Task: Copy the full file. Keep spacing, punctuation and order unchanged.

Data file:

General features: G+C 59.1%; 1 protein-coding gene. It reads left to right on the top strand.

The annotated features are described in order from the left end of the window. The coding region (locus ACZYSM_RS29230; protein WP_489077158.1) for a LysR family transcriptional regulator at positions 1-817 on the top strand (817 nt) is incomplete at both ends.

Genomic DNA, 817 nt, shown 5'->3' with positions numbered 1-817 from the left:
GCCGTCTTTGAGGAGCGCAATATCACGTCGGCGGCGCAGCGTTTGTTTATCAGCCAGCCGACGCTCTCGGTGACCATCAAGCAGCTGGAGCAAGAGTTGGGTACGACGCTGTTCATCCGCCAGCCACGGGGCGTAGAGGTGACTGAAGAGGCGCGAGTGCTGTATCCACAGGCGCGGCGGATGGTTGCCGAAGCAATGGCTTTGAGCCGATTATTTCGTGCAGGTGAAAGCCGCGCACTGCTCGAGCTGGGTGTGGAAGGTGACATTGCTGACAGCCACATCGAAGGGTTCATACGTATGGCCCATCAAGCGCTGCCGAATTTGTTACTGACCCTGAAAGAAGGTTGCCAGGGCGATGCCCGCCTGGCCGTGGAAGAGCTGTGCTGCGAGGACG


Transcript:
General features: G+C 59.1%; 1 protein-coding gene. It reads left to right on the top strand.

The annotated features are described in order from the left end of the window. The coding region (locus ACZYSM_RS29230; protein WP_489077158.1) for a LysR family transcriptional regulator at positions 1-817 on the top strand (817 nt) is incomplete at both ends.

Genomic DNA, 817 nt, shown 5'->3' with positions numbered 1-817 from the left:
GCCGTCTTTGAGGAGCGCAATATCACGTCGGCGGCGCAGCGTTTGTTTATCAGCCAGCCGACGCTCTCGGTGACCATCAAGCAGCTGGAGCAAGAGTTGGGTACGACGCTGTTCATCCGCCAGCCACGGGGCGTAGAGGTGACTGAAGAGGCGCGAGTGCTGTATCCACAGGCGCGGCGGATGGTTGCCGAAGCAATGGCTTTGAGCCGATTATTTCGTGCAGGTGAAAGCCGCGCACTGCTCGAGCTGGGTGTGGAAGGTGACATTGCTGACAGCCACATCGAAGGGTTCATACGTATGGCCCATCAAGCGCTGCCGAATTTGTTACTGACCCTGAAAGAAGGTTGCCAGGGCGATGCCCGCCTGGCCGTGGAAGAGCTGTGCTGCGAGGACG